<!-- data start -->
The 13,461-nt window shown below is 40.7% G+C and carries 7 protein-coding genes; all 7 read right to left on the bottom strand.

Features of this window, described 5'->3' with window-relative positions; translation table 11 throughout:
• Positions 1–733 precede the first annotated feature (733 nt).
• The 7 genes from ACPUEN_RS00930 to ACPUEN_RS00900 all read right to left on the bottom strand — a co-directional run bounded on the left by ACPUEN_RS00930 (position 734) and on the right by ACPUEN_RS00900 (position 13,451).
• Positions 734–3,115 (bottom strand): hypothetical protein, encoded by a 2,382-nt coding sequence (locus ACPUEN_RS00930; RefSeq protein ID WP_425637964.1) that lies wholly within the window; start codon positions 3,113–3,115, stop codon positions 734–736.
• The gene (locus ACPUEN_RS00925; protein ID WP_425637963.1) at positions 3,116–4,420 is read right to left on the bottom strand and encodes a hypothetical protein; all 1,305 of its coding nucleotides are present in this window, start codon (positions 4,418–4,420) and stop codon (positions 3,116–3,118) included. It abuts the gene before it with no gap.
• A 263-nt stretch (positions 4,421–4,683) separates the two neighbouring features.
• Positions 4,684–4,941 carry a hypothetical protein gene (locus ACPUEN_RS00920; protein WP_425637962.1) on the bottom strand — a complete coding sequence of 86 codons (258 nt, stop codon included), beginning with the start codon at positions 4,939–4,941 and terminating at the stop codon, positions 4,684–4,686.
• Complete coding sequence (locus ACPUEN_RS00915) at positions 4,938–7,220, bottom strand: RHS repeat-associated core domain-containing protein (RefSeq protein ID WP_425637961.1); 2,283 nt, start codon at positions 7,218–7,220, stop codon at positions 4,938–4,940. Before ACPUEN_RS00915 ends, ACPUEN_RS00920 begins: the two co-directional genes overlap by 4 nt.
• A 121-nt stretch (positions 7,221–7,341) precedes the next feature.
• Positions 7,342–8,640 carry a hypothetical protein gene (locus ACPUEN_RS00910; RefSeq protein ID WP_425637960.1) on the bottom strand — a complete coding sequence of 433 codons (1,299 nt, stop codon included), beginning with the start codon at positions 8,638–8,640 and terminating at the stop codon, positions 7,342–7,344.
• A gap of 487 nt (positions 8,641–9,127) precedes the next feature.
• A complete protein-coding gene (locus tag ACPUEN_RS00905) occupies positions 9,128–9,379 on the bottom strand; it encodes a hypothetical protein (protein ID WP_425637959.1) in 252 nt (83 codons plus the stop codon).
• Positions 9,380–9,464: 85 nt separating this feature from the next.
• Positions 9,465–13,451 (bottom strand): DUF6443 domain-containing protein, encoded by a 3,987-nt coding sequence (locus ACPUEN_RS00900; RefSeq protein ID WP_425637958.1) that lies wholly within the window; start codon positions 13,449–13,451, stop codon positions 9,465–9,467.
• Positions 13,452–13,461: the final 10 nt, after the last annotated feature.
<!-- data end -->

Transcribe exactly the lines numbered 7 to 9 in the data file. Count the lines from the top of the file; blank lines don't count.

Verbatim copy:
• A 263-nt stretch (positions 4,421–4,683) separates the two neighbouring features.
• Positions 4,684–4,941 carry a hypothetical protein gene (locus ACPUEN_RS00920; protein WP_425637962.1) on the bottom strand — a complete coding sequence of 86 codons (258 nt, stop codon included), beginning with the start codon at positions 4,939–4,941 and terminating at the stop codon, positions 4,684–4,686.
• Complete coding sequence (locus ACPUEN_RS00915) at positions 4,938–7,220, bottom strand: RHS repeat-associated core domain-containing protein (RefSeq protein ID WP_425637961.1); 2,283 nt, start codon at positions 7,218–7,220, stop codon at positions 4,938–4,940. Before ACPUEN_RS00915 ends, ACPUEN_RS00920 begins: the two co-directional genes overlap by 4 nt.